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Old 05-24-2013, 04:29 PM   #28981
Gummee!
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Another 'Rule #5' ride today. Even tho I waited till the rain stopped, it was still VERY windy.

My riding buddy accused me of hammering up the hills so he started hammering up the hills so I HAD to hammer up the hills.

...all into one heck of a headwind!

The ride back was mostly tailwind

2:17 of 'not going easy' and my legs are dead again.

M
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Old 05-24-2013, 07:02 PM   #28982
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Had a beautiful ride today. 66 and sunny, just lovely. It was one of those "always a headwind" days though.... The only time the wind was to my back was the last mile to my house. Can't complain, though.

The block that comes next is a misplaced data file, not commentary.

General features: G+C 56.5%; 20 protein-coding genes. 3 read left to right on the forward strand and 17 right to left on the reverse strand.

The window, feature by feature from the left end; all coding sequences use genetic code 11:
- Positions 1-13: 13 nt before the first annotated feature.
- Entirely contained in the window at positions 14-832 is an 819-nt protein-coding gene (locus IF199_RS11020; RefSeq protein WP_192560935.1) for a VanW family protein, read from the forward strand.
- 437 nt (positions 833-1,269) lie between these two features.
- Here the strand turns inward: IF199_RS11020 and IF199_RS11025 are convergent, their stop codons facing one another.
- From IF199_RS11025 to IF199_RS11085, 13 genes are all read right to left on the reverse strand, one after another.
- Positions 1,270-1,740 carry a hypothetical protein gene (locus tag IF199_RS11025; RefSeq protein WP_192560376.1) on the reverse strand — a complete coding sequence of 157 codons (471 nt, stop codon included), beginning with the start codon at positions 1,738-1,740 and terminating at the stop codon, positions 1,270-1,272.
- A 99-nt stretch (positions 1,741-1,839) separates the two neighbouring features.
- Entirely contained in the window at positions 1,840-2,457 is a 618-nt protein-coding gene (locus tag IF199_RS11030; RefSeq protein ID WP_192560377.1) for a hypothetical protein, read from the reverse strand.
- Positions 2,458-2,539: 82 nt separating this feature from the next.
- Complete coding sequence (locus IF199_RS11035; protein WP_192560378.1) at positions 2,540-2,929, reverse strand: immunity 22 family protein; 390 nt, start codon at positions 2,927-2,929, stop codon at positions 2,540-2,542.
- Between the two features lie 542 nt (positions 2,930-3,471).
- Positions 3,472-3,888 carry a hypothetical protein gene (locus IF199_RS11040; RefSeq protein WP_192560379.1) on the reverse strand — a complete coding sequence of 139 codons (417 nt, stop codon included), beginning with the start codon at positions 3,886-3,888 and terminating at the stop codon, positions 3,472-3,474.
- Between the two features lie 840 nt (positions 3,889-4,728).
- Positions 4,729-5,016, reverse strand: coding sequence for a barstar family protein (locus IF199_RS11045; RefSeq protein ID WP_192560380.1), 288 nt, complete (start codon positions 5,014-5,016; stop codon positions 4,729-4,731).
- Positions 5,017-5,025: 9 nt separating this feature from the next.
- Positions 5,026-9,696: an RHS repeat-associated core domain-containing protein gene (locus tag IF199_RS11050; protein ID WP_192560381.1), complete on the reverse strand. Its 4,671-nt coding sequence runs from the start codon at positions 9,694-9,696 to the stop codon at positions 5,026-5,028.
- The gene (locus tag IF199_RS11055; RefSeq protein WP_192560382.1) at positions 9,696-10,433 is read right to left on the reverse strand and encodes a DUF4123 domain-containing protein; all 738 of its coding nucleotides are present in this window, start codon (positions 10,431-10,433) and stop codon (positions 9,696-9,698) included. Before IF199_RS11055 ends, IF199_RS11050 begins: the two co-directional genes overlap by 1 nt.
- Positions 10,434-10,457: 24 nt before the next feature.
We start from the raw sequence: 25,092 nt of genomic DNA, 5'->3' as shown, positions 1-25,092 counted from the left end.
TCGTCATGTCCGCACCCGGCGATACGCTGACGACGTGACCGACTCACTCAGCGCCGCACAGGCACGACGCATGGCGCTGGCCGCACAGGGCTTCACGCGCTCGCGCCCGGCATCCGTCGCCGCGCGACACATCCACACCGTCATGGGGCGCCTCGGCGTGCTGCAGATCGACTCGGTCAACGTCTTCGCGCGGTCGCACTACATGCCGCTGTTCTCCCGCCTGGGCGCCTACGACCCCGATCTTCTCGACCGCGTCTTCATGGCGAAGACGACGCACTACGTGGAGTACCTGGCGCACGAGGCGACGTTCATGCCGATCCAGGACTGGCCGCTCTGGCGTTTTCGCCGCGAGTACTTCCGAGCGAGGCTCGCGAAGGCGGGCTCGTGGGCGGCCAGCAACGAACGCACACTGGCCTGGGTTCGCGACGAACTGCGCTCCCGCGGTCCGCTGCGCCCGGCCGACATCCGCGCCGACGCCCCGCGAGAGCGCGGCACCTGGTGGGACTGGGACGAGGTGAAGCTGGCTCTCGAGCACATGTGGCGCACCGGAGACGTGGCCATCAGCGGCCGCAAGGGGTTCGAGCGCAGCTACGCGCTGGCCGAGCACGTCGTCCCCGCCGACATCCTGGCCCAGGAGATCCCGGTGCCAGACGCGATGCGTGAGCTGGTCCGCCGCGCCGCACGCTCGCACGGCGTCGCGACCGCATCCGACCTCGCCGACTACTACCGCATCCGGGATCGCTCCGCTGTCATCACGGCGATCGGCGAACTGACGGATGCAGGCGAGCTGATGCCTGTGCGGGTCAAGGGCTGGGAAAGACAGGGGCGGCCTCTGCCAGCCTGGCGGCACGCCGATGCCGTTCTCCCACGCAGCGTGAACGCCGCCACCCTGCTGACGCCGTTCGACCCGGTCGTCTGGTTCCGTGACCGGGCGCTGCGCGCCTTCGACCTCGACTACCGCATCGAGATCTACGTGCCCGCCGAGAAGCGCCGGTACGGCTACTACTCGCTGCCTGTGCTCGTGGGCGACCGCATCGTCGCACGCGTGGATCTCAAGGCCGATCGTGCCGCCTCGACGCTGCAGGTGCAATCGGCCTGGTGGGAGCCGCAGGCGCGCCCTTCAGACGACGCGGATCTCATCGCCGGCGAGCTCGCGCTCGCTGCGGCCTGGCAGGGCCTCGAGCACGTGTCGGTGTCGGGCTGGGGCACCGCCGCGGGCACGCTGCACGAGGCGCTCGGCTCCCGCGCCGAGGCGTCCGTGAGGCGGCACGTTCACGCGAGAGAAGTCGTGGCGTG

22 miles in 1.5 hrs. Lots of stops for lights and traffic, so not that bad.
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Old 05-25-2013, 07:12 AM   #28983
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Two of the UK’s biggest motoring schools, the AA and BSM, will give learner drivers dedicated instruction on how to drive safely around cyclists.

“I am personally committed to breaking down the ‘two tribes’ attitude displayed between some drivers and cyclists. Often we are the same people,” King said. “This new module means we now have a standardised approach to teaching learners how to drive safely around cyclists from two of the country’s leading driving schools. I am convinced that this initiative will change attitudes and save lives.”